Brain renin-angiotensin system (RAS) hyperactivity has been implicated in sympathetic hyperactivity and progressive left ventricular (LV) dysfunction after myocardial infarction (MI). Angiotensin III, generated by aminopeptidase A (APA), is one of the main effector peptides of the brain RAS in the control of cardiac function. We hypothesized that orally administered firibastat (previously named RB150), an APA inhibitor prodrug, would attenuate heart failure (HF) development after MI in mice, by blocking brain RAS hyperactivity. Two days after MI, adult male CD1 mice were randomized to three groups, for four to eight weeks of oral treatment with vehicle (MI + vehicle), firibastat (150 mg/kg; MI + firibastat) or the angiotensin I converting enzyme inhibitor enalapril (1 mg/kg; MI + enalapril) as a positive control. From one to four weeks post-MI, brain APA hyperactivity occurred, contributing to brain RAS hyperactivity. Firibastat treatment normalized brain APA hyperactivity, with a return to the control values measured in sham group two weeks after MI. Four and six weeks after MI, MI + firibastat mice had a significant lower LV end-diastolic pressure, LV end-systolic diameter and volume, and a higher LV ejection fraction than MI + vehicle mice. Moreover, the mRNA levels of biomarkers of HF (Myh7, Bnp and Anf) were significantly lower following firibastat treatment. For a similar infarct size, the peri-infarct area of MI + firibastat mice displayed lower levels of mRNA for Ctgf and collagen types I and III (markers of fibrosis) than MI + vehicle mice. Thus, chronic oral firibastat administration after MI in mice prevents cardiac dysfunction by normalizing brain APA hyperactivity, and attenuates cardiac hypertrophy and fibrosis.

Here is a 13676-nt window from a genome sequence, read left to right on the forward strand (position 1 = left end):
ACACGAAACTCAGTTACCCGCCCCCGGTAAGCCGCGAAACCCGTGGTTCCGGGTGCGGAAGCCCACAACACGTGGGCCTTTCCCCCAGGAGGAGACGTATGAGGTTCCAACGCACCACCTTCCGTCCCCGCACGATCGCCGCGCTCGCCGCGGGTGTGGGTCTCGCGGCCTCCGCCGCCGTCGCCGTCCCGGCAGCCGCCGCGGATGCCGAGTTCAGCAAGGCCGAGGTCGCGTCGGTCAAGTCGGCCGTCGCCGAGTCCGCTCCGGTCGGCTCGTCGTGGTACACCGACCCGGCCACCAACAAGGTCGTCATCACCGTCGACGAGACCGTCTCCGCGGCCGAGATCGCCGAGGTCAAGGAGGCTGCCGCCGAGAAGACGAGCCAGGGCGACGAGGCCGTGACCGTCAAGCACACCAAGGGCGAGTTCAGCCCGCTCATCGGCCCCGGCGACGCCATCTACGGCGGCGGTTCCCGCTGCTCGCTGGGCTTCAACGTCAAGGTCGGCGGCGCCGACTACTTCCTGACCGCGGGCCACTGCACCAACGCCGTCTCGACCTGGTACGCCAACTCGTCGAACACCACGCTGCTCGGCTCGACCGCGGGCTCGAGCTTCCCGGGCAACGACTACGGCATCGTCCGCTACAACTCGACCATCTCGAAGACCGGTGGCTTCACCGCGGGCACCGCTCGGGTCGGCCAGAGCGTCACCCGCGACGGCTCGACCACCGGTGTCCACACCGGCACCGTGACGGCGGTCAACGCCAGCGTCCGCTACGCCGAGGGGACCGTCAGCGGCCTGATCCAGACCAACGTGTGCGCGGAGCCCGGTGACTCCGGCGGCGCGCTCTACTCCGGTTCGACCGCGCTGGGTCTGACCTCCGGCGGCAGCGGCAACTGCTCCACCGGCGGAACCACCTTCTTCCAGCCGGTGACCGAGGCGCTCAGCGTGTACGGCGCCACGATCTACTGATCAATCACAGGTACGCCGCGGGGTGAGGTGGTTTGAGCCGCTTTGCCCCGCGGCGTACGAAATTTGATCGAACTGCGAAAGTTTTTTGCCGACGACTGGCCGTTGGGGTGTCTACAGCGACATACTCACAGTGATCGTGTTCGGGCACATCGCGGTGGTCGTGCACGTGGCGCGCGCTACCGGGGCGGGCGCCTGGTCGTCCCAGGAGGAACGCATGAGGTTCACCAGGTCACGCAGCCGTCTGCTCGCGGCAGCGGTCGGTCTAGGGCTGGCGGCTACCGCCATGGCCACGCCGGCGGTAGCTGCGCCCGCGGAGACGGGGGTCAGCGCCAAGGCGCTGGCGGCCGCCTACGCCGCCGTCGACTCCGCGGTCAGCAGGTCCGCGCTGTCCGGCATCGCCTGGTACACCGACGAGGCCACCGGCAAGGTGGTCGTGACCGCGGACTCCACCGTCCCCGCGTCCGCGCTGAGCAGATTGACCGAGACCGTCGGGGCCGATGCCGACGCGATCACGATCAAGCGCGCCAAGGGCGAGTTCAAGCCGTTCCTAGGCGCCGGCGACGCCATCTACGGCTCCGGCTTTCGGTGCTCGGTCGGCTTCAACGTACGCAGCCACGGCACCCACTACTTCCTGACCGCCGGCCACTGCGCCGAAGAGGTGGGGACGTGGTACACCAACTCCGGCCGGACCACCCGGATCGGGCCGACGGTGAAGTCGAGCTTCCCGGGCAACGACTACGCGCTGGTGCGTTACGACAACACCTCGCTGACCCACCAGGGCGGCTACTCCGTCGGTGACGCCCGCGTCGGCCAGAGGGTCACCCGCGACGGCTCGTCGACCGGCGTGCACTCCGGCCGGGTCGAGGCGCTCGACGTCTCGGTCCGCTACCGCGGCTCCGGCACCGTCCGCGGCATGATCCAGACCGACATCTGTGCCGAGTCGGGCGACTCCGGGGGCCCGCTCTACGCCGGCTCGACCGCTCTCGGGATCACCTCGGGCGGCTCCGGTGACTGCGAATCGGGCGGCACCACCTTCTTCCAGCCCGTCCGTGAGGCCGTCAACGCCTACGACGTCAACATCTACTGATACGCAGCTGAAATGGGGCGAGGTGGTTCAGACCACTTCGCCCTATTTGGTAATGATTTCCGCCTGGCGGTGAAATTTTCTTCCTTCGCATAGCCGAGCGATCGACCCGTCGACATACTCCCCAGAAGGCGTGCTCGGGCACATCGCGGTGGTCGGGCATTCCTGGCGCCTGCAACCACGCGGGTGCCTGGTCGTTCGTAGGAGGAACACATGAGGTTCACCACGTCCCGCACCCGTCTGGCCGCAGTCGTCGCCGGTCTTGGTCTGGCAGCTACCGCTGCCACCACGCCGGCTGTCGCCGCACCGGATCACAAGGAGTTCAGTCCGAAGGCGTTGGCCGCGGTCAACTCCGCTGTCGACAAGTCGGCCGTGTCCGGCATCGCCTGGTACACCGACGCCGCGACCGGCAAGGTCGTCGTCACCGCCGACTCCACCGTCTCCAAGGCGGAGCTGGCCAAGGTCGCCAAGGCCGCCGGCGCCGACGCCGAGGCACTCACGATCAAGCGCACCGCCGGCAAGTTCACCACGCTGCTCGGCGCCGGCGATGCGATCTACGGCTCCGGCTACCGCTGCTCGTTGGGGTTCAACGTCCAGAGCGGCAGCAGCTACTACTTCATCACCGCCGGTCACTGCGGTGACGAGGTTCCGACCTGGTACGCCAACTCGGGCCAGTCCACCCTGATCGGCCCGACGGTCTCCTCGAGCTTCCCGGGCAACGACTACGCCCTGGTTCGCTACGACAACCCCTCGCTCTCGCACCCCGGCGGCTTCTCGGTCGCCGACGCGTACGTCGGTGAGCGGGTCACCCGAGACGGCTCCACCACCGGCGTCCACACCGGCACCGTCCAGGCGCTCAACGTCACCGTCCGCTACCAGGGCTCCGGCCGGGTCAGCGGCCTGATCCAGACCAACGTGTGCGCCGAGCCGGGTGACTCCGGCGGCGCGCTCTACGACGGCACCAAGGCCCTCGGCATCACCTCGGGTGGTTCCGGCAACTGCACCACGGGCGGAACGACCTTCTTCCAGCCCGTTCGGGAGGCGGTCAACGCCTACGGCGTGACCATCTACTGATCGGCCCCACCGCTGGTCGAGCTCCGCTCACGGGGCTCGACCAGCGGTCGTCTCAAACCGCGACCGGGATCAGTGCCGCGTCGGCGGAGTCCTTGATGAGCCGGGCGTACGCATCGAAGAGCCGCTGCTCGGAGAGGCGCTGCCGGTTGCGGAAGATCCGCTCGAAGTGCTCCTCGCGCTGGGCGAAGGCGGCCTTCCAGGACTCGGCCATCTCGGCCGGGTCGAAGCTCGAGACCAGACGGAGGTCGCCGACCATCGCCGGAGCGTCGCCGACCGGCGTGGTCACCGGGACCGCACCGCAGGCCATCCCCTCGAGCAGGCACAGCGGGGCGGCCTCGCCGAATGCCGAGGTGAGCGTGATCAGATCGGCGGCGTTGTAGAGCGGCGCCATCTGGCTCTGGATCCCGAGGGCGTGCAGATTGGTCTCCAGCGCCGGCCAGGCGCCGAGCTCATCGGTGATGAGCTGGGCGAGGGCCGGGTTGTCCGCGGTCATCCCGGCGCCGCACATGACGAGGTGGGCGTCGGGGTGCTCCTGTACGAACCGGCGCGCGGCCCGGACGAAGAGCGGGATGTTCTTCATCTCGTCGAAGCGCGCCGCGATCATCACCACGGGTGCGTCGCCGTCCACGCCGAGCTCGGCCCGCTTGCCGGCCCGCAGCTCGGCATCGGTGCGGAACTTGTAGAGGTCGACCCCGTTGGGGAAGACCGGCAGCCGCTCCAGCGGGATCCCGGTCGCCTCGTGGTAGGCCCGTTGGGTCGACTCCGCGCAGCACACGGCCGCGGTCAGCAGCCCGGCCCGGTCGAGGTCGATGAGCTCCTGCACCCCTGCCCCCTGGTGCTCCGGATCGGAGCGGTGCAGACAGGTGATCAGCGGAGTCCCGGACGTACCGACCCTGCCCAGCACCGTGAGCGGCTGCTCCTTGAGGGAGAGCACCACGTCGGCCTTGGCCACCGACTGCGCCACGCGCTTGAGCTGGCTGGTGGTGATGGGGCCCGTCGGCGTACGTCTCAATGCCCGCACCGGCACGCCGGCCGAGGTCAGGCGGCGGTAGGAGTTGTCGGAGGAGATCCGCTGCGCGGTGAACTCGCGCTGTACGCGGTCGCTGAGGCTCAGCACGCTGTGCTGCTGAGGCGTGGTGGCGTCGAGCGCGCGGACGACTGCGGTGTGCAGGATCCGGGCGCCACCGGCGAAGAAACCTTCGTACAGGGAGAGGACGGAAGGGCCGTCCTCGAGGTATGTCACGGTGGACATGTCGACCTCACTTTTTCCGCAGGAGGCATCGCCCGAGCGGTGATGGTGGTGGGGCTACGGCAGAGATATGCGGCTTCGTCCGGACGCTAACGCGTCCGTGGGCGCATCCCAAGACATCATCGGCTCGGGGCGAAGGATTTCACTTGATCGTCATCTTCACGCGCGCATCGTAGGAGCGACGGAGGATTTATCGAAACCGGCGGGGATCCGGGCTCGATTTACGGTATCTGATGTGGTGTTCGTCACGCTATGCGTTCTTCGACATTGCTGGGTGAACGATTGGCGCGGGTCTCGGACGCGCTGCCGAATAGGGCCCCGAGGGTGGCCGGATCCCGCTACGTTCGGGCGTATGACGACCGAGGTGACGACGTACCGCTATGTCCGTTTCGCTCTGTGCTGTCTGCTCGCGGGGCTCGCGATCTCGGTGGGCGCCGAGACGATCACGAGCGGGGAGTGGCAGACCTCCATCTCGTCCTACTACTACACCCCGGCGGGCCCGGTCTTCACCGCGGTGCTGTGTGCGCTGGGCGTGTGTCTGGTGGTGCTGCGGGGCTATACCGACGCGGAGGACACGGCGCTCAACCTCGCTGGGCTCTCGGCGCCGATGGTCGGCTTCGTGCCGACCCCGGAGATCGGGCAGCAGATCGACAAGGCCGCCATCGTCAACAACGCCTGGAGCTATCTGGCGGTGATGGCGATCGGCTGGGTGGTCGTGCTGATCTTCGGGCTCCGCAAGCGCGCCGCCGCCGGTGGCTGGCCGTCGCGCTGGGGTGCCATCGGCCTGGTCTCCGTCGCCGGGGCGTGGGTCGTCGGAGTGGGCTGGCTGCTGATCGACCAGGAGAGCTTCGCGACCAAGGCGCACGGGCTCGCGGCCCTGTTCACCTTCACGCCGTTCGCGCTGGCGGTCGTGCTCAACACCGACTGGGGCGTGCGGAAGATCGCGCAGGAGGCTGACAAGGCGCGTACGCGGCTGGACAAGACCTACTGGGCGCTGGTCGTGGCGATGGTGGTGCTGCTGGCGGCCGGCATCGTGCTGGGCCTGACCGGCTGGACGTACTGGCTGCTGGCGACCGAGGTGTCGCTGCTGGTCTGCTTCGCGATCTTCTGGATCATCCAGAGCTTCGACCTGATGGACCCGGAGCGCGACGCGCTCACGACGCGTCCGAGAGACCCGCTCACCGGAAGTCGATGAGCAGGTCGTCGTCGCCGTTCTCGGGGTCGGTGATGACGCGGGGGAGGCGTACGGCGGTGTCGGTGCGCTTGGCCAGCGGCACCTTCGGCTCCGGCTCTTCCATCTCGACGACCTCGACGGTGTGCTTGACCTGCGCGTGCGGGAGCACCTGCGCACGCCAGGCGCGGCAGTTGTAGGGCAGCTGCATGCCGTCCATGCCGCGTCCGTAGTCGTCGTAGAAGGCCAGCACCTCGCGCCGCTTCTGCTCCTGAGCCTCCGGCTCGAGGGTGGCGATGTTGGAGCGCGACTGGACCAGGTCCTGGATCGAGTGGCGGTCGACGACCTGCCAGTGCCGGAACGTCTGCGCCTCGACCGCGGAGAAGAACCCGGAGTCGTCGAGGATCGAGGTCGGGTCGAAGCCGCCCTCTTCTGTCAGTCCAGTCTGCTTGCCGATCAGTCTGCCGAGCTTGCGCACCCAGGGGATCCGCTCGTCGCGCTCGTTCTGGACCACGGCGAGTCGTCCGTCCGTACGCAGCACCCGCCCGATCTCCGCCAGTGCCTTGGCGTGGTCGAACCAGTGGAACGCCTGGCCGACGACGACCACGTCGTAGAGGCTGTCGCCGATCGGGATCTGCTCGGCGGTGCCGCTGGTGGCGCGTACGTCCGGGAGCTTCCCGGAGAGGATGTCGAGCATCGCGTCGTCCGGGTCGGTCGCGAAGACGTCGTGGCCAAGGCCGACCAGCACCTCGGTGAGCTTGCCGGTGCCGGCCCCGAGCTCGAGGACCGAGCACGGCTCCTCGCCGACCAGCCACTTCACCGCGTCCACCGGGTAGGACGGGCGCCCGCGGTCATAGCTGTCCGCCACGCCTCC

Keywords: Aminopeptidase A inhibitor; Brain renin-angiotensin system; Left ventricular dysfunction; Myocardial infarction.
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